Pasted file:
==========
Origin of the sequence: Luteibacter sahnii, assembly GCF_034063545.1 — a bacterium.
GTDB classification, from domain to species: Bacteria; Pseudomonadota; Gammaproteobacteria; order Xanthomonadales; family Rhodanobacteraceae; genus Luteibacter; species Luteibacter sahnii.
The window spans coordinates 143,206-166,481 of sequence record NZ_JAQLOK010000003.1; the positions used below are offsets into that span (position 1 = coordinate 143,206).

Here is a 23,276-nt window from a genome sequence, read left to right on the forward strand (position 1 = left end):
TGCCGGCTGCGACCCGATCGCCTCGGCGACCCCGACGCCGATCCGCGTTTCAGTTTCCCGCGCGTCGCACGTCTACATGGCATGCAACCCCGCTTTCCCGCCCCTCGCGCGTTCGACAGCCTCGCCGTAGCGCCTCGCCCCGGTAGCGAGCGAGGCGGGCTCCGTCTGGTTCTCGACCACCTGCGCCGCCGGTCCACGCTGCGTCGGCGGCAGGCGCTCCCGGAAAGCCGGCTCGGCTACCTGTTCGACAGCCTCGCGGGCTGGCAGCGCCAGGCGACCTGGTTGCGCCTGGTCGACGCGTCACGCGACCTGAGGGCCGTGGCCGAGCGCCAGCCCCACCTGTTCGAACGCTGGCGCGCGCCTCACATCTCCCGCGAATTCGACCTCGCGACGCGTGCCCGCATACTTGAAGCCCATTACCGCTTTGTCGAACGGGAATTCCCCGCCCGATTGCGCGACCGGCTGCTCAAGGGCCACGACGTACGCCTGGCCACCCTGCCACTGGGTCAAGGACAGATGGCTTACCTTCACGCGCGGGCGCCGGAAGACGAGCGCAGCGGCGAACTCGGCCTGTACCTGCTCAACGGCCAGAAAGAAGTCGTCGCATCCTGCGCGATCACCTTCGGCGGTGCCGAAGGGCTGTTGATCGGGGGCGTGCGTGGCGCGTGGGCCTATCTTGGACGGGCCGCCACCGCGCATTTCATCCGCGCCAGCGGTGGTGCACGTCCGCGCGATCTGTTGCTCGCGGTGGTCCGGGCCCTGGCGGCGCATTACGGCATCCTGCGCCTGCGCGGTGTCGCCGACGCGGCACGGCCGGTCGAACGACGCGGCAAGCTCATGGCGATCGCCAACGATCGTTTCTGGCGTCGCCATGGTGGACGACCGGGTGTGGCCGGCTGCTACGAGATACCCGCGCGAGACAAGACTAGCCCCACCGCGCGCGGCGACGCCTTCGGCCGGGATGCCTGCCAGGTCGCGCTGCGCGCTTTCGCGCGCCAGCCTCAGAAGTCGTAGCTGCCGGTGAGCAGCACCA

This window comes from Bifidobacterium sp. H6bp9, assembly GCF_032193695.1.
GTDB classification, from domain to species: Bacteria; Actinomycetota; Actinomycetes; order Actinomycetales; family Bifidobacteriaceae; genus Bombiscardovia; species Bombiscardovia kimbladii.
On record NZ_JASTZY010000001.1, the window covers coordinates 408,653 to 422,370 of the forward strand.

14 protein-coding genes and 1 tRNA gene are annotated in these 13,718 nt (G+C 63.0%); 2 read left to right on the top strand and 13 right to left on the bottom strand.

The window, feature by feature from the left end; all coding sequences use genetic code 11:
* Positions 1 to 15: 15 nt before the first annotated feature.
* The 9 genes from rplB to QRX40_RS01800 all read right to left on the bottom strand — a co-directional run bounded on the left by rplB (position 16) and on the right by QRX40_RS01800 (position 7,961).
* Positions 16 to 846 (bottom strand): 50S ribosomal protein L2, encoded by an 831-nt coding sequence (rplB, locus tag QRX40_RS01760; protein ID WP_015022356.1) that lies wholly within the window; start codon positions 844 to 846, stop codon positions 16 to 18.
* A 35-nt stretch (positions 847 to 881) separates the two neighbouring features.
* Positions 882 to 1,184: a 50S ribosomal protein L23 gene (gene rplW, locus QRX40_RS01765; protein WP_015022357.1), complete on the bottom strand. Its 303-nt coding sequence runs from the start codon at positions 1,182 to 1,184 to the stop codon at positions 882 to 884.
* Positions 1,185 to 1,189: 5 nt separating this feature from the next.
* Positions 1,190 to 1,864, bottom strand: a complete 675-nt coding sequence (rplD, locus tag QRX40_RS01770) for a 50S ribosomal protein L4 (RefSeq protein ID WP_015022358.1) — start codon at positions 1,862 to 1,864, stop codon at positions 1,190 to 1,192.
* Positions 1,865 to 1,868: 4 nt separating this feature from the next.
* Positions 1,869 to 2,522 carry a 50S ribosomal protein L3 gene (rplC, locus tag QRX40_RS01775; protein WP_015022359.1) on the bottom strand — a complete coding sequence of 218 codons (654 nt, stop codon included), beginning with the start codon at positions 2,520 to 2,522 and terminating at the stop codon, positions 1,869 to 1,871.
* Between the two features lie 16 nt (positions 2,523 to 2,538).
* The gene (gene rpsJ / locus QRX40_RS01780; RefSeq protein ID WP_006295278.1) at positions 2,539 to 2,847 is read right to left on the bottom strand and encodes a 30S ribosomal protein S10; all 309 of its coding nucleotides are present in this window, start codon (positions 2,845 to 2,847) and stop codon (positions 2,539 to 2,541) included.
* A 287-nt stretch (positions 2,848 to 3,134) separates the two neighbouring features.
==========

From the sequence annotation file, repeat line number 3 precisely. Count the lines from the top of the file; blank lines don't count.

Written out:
The window spans coordinates 143,206-166,481 of sequence record NZ_JAQLOK010000003.1; the positions used below are offsets into that span (position 1 = coordinate 143,206).